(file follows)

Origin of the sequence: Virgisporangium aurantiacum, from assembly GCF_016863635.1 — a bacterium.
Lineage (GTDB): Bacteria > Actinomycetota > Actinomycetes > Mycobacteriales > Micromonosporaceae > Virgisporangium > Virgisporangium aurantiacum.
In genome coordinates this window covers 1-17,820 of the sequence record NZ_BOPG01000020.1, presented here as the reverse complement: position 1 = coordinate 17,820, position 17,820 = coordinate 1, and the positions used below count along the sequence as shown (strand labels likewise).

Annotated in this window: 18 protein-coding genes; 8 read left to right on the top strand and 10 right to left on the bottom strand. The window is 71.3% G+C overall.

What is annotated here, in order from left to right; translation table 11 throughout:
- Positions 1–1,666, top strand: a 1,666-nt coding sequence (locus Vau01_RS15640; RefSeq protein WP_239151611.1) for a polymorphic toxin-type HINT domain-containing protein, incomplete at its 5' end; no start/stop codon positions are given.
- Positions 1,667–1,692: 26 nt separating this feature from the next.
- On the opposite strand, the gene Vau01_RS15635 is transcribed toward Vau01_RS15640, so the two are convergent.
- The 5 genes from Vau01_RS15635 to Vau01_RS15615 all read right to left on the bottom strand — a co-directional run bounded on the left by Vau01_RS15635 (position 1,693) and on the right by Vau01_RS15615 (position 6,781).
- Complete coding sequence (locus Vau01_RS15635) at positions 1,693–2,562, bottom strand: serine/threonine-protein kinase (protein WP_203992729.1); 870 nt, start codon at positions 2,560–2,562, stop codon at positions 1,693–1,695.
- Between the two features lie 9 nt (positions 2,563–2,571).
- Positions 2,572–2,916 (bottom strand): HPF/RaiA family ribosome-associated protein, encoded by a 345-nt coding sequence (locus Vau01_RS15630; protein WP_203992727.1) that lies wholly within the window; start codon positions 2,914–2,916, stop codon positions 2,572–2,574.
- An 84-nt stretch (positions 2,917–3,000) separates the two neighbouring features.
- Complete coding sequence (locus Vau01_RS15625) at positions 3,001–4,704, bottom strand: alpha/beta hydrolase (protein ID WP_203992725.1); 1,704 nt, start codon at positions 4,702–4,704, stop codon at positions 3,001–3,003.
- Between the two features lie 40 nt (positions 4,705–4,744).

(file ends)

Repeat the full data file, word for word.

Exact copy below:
Origin of the sequence: Virgisporangium aurantiacum, from assembly GCF_016863635.1 — a bacterium.
Lineage (GTDB): Bacteria > Actinomycetota > Actinomycetes > Mycobacteriales > Micromonosporaceae > Virgisporangium > Virgisporangium aurantiacum.
In genome coordinates this window covers 1-17,820 of the sequence record NZ_BOPG01000020.1, presented here as the reverse complement: position 1 = coordinate 17,820, position 17,820 = coordinate 1, and the positions used below count along the sequence as shown (strand labels likewise).

Annotated in this window: 18 protein-coding genes; 8 read left to right on the top strand and 10 right to left on the bottom strand. The window is 71.3% G+C overall.

What is annotated here, in order from left to right; translation table 11 throughout:
- Positions 1–1,666, top strand: a 1,666-nt coding sequence (locus Vau01_RS15640; RefSeq protein WP_239151611.1) for a polymorphic toxin-type HINT domain-containing protein, incomplete at its 5' end; no start/stop codon positions are given.
- Positions 1,667–1,692: 26 nt separating this feature from the next.
- On the opposite strand, the gene Vau01_RS15635 is transcribed toward Vau01_RS15640, so the two are convergent.
- The 5 genes from Vau01_RS15635 to Vau01_RS15615 all read right to left on the bottom strand — a co-directional run bounded on the left by Vau01_RS15635 (position 1,693) and on the right by Vau01_RS15615 (position 6,781).
- Complete coding sequence (locus Vau01_RS15635) at positions 1,693–2,562, bottom strand: serine/threonine-protein kinase (protein WP_203992729.1); 870 nt, start codon at positions 2,560–2,562, stop codon at positions 1,693–1,695.
- Between the two features lie 9 nt (positions 2,563–2,571).
- Positions 2,572–2,916 (bottom strand): HPF/RaiA family ribosome-associated protein, encoded by a 345-nt coding sequence (locus Vau01_RS15630; protein WP_203992727.1) that lies wholly within the window; start codon positions 2,914–2,916, stop codon positions 2,572–2,574.
- An 84-nt stretch (positions 2,917–3,000) separates the two neighbouring features.
- Complete coding sequence (locus Vau01_RS15625) at positions 3,001–4,704, bottom strand: alpha/beta hydrolase (protein ID WP_203992725.1); 1,704 nt, start codon at positions 4,702–4,704, stop codon at positions 3,001–3,003.
- Between the two features lie 40 nt (positions 4,705–4,744).